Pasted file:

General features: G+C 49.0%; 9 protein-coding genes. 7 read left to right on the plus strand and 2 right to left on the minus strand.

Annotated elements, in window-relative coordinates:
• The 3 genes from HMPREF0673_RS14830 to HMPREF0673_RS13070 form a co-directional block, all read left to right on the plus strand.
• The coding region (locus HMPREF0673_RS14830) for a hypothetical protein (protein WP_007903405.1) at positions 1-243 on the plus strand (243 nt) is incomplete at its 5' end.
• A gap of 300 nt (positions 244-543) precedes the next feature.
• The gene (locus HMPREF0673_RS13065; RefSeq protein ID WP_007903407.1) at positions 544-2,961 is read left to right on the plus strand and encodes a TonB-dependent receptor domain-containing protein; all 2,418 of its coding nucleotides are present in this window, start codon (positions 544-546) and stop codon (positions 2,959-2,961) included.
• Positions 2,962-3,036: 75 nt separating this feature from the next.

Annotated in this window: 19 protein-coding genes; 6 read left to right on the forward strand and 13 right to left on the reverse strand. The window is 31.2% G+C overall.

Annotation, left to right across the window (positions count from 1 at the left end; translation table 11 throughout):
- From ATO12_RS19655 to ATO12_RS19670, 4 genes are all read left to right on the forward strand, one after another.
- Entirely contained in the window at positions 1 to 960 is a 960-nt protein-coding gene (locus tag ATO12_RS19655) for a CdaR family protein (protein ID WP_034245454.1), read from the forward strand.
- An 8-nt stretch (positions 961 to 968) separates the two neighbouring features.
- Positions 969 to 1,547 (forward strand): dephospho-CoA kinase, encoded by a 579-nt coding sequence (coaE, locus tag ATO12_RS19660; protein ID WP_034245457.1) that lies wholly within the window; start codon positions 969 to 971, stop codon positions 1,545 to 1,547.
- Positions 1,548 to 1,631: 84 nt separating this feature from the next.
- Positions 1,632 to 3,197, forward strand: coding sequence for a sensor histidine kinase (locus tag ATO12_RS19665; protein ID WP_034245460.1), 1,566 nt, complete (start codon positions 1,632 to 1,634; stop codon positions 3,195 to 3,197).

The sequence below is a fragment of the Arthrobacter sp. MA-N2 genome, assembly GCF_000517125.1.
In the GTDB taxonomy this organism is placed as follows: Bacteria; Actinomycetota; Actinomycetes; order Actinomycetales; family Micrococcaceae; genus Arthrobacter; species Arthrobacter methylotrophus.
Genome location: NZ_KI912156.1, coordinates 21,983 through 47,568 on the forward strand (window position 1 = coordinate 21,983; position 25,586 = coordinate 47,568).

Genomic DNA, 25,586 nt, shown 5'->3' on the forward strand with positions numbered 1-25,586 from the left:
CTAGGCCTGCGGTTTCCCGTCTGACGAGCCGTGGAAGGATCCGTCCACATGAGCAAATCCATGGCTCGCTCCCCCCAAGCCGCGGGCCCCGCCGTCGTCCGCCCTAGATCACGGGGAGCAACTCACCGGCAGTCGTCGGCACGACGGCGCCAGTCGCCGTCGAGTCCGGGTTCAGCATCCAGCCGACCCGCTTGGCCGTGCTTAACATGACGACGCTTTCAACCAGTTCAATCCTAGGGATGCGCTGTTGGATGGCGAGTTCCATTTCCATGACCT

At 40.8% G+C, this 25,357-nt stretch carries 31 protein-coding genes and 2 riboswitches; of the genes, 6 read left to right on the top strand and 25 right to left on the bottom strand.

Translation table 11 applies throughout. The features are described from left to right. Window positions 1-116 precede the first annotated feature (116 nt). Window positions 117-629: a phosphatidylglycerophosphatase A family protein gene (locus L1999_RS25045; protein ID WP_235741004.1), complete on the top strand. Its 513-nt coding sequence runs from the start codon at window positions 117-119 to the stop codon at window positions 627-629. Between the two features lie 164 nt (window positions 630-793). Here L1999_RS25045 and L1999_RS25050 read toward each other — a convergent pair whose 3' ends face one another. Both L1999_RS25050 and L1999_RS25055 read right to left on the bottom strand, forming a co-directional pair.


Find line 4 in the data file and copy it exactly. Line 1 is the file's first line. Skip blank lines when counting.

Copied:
• The coding region (locus HMPREF0673_RS14830) for a hypothetical protein (protein WP_007903405.1) at positions 1-243 on the plus strand (243 nt) is incomplete at its 5' end.